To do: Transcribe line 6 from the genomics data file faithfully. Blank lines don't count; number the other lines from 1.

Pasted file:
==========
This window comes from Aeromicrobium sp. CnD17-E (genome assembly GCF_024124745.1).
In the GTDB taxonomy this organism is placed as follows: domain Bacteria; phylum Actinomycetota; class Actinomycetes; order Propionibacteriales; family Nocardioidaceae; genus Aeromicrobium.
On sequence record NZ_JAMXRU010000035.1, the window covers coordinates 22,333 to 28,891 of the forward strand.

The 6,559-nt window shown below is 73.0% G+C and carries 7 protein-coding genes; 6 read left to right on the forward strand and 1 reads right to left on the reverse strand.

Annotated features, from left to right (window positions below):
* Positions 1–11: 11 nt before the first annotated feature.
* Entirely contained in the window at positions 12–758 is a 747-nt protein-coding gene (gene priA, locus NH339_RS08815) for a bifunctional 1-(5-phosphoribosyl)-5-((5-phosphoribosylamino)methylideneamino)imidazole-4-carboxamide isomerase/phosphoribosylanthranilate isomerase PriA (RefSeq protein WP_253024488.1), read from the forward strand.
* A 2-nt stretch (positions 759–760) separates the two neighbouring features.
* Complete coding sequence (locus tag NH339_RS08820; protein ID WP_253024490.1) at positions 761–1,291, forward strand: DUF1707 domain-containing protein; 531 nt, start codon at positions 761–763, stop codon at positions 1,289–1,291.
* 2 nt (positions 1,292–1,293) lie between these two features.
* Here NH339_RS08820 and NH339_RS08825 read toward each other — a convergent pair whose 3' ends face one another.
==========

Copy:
* Positions 1–11: 11 nt before the first annotated feature.